Britain's number one ski-crosser Emily Sarsfield hopes qualifying for Sochi 2014, and performing well there, would provide a legacy for future athletes.
The 30-year-old from Durham missed the 2010 Winter Olympics in Vancouver after tearing knee ligaments and fracturing a femur and tibia in a crash.
What is Olympic ski cross?
- First appeared at Vancouver 2010
- Race downhill for around one kilometre, negotiating obstacles and jumps and often making contact with each other
- There is a time trial round and the fastest 32 athletes then compete in eight races of four competitors
- Top two in each race advance to next round until competition reaches a final medal race.
"I'm completely self-funded and have no coach," she told
BBC Look North.
"That's the nature of being a Briton in a winter sport. It's my role to perform so there's funding for future skiers."
Despite being the top-ranked Briton for eight years, Sarsfield is not a lottery funded full-time athlete. She does, however,
receive financial aid from the Talented Athlete Scholarship Scheme (TASS).
Now, she must secure a place in the world's top 32 to qualify for next year's Games in Russia. The ranking period begins in December and ends on 19 January 2014, encompassing seven competitions.
"If Sochi was tomorrow, I'd have qualified because last season I ticked all the boxes on Team GB's criteria," she said.
"Being in the top 32 just gets me invited. I then have to prove I could be in the top half of the field to make our team."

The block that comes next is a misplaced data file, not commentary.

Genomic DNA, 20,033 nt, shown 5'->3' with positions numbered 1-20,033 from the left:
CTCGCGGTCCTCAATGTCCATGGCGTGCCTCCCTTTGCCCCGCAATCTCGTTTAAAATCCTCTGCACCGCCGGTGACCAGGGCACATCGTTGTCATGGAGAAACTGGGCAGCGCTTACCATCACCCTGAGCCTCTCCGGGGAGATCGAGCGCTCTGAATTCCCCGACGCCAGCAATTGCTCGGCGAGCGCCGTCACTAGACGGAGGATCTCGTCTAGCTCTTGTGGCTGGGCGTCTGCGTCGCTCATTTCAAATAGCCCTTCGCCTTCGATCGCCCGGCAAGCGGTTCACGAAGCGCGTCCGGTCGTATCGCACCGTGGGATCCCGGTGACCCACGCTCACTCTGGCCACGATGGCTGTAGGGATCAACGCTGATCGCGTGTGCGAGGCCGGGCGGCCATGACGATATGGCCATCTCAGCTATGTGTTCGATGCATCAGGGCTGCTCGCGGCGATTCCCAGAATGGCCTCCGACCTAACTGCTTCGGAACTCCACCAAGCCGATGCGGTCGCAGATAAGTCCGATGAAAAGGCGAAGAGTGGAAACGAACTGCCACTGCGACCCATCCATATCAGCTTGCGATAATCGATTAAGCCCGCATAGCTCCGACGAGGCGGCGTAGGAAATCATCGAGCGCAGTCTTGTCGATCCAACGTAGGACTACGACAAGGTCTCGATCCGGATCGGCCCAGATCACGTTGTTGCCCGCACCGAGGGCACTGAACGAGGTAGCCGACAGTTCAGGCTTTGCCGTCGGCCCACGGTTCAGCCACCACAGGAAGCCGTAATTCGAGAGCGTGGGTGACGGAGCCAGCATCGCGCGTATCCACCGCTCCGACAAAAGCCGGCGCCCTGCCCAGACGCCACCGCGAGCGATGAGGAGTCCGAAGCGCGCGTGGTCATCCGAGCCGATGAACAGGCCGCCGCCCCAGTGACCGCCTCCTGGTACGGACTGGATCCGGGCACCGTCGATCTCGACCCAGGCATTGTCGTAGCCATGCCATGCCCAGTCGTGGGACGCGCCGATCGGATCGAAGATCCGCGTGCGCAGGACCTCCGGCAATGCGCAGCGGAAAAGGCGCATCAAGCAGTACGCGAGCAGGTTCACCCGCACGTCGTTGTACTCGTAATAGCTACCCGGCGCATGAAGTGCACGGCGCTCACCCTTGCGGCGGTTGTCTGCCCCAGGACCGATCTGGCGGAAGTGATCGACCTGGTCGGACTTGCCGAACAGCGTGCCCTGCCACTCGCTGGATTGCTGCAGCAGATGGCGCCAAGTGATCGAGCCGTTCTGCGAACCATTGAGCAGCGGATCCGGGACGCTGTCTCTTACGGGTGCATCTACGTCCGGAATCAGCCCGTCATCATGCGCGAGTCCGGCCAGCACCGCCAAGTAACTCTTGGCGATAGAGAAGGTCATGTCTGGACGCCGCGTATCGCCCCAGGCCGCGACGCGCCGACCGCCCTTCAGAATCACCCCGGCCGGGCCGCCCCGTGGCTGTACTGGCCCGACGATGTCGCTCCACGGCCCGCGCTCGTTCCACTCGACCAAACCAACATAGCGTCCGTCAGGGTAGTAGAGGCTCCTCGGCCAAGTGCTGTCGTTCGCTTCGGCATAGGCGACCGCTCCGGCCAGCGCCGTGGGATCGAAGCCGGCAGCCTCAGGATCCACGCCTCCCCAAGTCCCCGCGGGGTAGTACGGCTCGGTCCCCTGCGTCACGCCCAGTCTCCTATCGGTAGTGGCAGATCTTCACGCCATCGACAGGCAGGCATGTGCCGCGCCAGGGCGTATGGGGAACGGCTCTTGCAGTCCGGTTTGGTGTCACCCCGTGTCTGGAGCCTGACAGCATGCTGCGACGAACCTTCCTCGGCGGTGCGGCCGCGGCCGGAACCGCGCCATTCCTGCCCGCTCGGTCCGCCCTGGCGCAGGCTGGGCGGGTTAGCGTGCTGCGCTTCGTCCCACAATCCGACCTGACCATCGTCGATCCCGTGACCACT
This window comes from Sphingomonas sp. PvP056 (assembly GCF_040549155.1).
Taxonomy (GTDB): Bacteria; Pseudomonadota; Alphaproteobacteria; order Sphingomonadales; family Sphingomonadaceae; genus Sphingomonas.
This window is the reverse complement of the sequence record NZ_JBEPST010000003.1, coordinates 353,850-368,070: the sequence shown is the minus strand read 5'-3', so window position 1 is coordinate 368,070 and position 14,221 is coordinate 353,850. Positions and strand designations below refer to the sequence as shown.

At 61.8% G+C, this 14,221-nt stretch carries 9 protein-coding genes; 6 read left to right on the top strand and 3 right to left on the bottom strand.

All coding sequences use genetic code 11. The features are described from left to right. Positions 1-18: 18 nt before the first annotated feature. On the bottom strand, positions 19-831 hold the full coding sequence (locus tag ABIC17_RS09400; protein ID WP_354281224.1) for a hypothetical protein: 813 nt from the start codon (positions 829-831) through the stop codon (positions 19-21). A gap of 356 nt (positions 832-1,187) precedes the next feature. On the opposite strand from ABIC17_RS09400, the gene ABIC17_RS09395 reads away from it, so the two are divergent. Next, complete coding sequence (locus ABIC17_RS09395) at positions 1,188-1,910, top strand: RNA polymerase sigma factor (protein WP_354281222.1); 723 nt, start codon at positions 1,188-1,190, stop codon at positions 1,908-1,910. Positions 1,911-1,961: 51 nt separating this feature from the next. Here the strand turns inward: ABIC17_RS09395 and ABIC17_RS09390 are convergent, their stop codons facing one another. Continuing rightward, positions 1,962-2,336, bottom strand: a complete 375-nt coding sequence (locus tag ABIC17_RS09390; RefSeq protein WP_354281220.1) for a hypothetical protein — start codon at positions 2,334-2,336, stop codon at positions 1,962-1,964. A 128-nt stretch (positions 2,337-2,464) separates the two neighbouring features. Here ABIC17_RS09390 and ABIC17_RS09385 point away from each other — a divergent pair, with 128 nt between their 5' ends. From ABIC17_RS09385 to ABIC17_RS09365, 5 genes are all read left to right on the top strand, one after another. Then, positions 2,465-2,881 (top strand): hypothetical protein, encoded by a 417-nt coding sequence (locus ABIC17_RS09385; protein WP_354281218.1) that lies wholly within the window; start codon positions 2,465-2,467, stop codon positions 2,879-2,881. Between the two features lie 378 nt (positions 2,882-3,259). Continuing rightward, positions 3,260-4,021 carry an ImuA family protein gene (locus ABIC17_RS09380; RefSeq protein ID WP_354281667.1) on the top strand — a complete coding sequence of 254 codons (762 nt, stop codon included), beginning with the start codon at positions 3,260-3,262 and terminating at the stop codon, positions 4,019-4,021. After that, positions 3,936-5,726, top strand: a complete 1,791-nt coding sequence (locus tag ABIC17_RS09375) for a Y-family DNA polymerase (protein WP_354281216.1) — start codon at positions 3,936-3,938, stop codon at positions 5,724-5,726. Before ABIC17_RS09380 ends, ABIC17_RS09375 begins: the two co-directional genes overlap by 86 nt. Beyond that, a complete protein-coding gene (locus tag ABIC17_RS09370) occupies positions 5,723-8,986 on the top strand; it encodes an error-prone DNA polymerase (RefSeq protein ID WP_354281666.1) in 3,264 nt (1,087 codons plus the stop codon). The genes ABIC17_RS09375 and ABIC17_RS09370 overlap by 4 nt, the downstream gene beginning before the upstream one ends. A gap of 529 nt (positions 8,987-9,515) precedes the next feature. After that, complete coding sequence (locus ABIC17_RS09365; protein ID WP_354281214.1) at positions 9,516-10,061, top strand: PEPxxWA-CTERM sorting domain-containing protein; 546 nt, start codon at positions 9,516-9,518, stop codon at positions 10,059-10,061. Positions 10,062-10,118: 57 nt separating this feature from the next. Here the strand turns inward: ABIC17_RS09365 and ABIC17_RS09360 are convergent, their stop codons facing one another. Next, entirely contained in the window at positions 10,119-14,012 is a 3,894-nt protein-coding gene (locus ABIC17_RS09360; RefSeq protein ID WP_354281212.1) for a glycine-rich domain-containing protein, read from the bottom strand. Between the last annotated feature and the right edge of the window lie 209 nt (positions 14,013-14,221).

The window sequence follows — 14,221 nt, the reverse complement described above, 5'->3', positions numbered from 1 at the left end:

Ski cross has been criticised for the level of risk skiers must take. Injuries like Emily Sarsfield's in 2009 are a common occurrence and last year, Canadian Nik Zoricic died whilst racing at a World Cup event in Switzerland
Sarsfield suffered what her surgeon told her was a career-ending injury in 2009, and as a consequence, Team GB selected Australian-born
for the ski-cross event.
She had the advantage of almost year-round skiing at Mount Hotham in her native Australia, but came 34th in the time trial in Vancouver and did not make it through to the medal round.
"Unfortunately there aren't many mountains around here," Sarsfield added.
"I've worked up to three jobs in the summer, then whilst training abroad in the winter I've given ski lessons.
"I just have to scrape a few pennies together to train. But that determination just makes me want it a bit more, I think.
"Still, being the first to come through in British ski cross I've really got to set those boundaries and try and win a medal in Sochi so future athletes might have the chance to train full-time."